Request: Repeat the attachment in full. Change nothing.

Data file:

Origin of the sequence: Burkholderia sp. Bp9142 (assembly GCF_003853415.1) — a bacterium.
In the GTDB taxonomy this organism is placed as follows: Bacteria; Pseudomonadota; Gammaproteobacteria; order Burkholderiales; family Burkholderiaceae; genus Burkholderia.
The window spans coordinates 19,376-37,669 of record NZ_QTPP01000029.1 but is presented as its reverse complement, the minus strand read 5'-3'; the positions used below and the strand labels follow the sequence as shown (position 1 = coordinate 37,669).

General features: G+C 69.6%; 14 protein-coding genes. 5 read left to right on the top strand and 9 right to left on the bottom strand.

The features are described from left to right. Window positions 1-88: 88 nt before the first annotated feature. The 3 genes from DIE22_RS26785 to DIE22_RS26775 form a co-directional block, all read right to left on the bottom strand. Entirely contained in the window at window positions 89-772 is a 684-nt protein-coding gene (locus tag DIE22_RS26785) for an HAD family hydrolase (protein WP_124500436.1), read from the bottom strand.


Origin of the sequence: Burkholderia sp. Bp9142 (assembly GCF_003853415.1) — a bacterium.
In the GTDB taxonomy this organism is placed as follows: Bacteria; Pseudomonadota; Gammaproteobacteria; order Burkholderiales; family Burkholderiaceae; genus Burkholderia.
The window spans coordinates 19,376-37,669 of record NZ_QTPP01000029.1 but is presented as its reverse complement, the minus strand read 5'-3'; the positions used below and the strand labels follow the sequence as shown (position 1 = coordinate 37,669).

General features: G+C 69.6%; 14 protein-coding genes. 5 read left to right on the top strand and 9 right to left on the bottom strand.

The features are described from left to right. Window positions 1-88: 88 nt before the first annotated feature. The 3 genes from DIE22_RS26785 to DIE22_RS26775 form a co-directional block, all read right to left on the bottom strand. Entirely contained in the window at window positions 89-772 is a 684-nt protein-coding gene (locus tag DIE22_RS26785) for an HAD family hydrolase (protein WP_124500436.1), read from the bottom strand.